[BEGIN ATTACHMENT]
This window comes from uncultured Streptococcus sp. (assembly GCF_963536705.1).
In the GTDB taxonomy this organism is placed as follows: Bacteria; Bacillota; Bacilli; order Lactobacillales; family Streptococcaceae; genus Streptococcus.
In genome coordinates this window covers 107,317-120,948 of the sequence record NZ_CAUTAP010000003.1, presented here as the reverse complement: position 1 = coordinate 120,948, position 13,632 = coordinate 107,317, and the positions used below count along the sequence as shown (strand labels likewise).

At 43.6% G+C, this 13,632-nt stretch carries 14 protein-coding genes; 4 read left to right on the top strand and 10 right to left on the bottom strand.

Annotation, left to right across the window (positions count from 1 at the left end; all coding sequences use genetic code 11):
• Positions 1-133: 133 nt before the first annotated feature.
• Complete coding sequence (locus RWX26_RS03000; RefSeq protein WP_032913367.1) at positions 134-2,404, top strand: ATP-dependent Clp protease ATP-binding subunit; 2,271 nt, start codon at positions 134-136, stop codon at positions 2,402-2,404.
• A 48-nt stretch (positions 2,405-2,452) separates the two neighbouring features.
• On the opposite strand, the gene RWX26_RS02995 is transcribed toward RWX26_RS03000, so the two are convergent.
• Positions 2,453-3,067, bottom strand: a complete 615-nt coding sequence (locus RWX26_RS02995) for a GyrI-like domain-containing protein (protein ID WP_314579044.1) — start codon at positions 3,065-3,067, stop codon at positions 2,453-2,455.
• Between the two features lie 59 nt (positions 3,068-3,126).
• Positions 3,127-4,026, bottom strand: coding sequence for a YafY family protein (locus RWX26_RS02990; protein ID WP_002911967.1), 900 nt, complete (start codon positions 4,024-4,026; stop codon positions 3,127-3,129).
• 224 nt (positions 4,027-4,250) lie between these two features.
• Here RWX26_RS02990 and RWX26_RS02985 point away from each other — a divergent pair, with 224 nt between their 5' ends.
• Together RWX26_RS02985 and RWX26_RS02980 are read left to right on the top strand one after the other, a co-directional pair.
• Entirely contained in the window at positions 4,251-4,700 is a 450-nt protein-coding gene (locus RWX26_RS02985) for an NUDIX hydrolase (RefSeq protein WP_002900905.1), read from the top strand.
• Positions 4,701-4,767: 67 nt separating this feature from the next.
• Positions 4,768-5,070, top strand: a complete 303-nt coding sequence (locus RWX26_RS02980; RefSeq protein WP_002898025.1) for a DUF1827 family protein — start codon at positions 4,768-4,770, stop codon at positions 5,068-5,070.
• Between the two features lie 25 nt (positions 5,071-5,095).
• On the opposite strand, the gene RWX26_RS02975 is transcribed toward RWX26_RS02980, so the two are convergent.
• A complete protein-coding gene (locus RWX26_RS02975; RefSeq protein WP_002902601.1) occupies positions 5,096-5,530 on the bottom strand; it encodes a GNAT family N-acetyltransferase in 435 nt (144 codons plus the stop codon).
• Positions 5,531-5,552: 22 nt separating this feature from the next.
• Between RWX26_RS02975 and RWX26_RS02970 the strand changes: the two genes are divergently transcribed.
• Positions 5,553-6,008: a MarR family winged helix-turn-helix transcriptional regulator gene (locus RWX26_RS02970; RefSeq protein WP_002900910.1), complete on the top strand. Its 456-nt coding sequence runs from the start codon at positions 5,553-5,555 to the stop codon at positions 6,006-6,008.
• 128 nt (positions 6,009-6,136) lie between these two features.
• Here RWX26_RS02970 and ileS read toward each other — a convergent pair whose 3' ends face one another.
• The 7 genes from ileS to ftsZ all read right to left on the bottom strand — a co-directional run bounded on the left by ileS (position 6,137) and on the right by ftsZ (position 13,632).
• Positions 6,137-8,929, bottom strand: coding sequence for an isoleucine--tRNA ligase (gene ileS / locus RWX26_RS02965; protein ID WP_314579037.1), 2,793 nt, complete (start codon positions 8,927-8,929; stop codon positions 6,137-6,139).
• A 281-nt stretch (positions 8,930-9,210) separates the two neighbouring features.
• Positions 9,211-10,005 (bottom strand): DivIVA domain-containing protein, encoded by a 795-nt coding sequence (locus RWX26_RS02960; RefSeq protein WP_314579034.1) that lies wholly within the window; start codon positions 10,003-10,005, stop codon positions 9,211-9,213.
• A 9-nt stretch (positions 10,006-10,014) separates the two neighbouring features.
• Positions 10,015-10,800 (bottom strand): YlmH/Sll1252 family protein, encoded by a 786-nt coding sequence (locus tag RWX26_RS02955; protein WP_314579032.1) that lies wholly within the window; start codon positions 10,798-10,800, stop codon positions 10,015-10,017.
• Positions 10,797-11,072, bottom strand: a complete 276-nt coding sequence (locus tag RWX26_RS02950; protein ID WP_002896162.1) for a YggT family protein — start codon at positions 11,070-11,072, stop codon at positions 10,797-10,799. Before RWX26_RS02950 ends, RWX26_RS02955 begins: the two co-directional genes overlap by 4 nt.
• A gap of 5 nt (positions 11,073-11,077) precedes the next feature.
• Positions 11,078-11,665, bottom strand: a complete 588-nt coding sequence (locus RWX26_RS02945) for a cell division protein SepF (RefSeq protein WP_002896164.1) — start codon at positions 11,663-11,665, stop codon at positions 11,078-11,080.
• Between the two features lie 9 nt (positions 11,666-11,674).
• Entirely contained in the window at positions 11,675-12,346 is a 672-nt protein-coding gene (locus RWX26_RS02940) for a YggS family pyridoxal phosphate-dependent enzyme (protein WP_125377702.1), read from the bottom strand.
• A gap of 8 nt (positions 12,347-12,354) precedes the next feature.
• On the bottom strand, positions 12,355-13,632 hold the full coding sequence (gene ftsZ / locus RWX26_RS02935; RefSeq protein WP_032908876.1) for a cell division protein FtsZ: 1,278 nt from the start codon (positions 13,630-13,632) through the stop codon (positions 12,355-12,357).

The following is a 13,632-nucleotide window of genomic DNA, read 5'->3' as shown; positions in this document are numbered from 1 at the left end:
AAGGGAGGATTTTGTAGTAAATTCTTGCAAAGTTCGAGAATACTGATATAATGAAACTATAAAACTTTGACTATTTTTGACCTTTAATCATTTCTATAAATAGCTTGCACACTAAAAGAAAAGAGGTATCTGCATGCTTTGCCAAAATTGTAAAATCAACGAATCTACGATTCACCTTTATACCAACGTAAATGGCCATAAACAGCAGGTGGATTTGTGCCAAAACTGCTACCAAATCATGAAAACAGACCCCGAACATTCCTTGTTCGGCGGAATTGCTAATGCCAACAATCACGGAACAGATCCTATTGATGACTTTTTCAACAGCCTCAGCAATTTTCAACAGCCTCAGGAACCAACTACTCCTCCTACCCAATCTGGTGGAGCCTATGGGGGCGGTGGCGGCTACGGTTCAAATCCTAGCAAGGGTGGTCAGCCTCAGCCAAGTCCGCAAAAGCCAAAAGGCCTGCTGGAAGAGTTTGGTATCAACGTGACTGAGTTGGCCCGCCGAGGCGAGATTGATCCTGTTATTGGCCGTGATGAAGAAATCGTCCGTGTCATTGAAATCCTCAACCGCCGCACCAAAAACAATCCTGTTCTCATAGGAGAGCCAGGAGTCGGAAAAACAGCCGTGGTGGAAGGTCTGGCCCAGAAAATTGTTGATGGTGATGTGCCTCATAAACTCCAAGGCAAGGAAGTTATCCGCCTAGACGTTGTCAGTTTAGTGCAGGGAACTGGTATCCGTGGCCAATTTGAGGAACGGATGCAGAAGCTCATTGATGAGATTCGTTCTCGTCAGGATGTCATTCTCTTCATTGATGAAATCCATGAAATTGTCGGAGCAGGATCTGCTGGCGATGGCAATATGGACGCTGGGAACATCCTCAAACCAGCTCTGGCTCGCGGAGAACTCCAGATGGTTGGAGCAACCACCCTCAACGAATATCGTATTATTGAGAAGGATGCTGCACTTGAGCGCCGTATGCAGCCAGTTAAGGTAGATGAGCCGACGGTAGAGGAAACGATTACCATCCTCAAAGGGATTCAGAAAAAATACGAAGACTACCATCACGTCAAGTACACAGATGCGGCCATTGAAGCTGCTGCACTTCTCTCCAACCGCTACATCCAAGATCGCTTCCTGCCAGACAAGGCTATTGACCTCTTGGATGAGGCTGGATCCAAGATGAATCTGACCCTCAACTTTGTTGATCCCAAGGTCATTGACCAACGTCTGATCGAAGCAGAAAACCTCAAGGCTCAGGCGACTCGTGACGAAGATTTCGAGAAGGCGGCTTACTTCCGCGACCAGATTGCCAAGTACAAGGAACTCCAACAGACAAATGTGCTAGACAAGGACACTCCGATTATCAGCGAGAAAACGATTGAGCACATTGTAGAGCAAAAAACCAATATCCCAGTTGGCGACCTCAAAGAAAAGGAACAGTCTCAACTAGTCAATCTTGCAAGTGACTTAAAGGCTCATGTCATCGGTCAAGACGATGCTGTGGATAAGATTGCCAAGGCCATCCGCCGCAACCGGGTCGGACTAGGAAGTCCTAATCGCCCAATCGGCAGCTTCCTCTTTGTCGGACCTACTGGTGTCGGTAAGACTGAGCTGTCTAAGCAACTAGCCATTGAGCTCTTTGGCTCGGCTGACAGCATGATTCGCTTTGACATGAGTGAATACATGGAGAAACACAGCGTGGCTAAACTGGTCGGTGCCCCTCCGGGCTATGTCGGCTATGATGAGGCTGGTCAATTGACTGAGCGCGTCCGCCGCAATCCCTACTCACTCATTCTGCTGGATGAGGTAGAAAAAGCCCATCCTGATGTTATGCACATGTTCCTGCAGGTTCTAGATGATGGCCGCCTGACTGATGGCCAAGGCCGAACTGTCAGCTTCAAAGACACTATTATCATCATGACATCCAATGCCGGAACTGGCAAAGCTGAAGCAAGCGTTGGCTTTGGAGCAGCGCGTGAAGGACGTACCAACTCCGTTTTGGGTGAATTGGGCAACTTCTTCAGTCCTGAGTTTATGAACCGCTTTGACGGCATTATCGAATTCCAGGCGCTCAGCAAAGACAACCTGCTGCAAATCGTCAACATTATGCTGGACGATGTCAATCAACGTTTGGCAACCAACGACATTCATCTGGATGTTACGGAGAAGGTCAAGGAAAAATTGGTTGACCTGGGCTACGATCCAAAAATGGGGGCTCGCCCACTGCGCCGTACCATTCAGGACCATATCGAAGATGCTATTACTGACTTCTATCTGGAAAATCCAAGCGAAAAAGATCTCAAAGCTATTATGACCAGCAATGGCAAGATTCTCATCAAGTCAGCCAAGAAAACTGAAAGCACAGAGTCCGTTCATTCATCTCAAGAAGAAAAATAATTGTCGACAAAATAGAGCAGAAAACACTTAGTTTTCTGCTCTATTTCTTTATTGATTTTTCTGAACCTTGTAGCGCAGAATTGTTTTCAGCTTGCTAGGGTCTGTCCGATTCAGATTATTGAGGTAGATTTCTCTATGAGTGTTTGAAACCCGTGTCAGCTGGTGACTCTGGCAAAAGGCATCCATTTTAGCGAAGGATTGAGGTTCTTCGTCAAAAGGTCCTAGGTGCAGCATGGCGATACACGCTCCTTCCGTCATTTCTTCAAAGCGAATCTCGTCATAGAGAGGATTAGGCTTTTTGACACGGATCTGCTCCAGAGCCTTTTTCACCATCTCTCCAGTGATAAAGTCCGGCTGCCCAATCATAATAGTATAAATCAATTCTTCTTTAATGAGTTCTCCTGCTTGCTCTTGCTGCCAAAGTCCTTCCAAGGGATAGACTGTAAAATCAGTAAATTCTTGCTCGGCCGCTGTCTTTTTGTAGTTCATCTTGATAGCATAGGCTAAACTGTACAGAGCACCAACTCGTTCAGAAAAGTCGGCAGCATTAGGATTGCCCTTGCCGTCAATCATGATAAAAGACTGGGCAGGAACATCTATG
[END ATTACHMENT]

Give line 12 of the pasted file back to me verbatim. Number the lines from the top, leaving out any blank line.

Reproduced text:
• Positions 3,127-4,026, bottom strand: coding sequence for a YafY family protein (locus RWX26_RS02990; protein ID WP_002911967.1), 900 nt, complete (start codon positions 4,024-4,026; stop codon positions 3,127-3,129).